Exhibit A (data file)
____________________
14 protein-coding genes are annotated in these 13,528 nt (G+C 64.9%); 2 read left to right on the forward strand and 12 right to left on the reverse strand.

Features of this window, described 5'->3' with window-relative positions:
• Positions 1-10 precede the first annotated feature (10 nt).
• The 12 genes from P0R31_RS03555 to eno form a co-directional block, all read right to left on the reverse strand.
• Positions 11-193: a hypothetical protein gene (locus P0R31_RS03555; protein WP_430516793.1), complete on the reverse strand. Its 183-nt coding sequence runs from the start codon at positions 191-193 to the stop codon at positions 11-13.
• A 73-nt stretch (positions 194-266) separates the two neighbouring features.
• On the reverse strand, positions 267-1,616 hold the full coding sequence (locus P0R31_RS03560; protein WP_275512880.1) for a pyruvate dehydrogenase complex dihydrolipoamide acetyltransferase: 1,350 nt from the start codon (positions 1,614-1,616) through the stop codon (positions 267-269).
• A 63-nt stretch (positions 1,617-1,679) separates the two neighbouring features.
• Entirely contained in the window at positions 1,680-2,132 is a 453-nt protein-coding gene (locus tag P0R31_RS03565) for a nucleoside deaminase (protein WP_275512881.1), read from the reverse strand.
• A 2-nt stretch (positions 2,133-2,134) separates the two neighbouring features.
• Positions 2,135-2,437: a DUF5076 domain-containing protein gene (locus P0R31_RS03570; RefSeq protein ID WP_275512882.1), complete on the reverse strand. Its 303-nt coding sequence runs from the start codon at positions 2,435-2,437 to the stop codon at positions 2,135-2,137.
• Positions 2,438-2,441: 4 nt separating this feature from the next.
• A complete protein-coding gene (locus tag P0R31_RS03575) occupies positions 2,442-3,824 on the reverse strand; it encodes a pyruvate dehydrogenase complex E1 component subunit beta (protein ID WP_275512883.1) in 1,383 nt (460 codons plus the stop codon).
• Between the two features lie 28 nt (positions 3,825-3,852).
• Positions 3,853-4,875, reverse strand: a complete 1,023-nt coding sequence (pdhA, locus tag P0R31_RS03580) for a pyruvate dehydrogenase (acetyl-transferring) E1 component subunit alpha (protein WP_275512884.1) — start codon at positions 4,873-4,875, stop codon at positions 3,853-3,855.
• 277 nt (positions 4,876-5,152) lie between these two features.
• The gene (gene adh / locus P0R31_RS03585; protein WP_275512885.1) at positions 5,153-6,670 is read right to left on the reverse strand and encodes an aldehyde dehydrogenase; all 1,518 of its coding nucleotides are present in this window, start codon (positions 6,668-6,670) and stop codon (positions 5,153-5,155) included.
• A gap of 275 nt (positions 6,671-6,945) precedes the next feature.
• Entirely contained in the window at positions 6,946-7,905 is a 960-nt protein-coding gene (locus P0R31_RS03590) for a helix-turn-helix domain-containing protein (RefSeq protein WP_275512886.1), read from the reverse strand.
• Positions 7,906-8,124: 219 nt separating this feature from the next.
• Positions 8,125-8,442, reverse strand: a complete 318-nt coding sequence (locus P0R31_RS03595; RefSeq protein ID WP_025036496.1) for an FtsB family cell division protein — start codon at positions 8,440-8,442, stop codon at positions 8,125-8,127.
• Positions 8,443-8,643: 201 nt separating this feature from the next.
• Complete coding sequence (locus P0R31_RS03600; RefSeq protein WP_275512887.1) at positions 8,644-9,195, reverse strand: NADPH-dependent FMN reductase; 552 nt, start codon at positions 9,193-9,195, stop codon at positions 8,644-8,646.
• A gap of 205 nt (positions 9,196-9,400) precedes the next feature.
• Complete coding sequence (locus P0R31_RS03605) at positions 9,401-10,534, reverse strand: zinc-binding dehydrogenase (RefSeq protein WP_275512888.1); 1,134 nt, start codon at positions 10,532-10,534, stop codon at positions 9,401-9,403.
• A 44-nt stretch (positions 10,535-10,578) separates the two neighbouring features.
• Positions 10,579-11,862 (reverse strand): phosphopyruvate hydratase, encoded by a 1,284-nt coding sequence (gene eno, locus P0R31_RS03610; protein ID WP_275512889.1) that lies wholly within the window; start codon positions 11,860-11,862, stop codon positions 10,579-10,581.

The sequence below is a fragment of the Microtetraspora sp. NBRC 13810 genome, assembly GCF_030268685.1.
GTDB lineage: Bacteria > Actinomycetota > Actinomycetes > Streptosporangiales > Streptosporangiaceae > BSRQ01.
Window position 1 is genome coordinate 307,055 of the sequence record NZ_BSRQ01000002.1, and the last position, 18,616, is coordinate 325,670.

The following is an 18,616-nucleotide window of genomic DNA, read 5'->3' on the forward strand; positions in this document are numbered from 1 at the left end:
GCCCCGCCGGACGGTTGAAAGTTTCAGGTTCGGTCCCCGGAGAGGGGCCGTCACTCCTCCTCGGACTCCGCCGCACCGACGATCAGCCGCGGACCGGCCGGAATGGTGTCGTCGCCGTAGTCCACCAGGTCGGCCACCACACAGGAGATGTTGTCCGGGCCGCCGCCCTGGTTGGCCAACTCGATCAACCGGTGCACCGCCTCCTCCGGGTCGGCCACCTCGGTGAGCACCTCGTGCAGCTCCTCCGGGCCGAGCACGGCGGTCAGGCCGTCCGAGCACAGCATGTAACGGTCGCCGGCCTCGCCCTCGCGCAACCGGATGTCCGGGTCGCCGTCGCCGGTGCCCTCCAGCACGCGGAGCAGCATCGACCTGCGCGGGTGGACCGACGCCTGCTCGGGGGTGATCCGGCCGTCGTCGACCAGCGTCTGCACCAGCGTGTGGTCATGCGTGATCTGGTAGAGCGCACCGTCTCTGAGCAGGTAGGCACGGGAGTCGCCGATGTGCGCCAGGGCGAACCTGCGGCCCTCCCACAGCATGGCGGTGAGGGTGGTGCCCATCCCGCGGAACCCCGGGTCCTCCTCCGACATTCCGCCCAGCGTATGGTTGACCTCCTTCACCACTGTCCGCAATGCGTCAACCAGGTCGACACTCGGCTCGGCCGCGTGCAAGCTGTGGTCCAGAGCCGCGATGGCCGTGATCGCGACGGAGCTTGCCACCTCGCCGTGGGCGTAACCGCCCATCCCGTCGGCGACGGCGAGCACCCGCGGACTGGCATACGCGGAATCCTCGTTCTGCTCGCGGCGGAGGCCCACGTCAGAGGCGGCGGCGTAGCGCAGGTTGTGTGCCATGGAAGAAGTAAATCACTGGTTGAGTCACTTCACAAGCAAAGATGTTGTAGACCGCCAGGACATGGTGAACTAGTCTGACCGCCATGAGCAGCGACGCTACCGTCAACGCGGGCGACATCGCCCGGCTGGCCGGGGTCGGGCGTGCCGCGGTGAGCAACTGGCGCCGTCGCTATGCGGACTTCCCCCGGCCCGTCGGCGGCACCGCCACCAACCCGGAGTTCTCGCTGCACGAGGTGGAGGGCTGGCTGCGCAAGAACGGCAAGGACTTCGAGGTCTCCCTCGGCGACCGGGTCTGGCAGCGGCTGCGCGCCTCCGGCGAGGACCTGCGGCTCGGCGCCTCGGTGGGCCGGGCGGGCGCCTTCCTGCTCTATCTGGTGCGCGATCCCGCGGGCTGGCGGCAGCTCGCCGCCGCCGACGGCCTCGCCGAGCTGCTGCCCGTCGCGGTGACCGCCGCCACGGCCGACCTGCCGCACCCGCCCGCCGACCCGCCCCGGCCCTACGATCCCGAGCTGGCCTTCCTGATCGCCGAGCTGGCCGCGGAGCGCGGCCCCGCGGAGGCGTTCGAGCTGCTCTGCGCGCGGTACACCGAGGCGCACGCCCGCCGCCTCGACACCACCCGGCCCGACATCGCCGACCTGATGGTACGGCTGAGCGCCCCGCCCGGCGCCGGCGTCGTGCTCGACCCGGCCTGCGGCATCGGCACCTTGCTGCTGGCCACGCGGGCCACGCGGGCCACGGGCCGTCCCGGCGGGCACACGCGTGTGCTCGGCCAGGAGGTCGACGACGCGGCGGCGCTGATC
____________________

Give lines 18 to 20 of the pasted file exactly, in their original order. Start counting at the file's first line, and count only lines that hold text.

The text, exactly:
• A gap of 275 nt (positions 6,671-6,945) precedes the next feature.
• Entirely contained in the window at positions 6,946-7,905 is a 960-nt protein-coding gene (locus P0R31_RS03590) for a helix-turn-helix domain-containing protein (RefSeq protein WP_275512886.1), read from the reverse strand.
• Positions 7,906-8,124: 219 nt separating this feature from the next.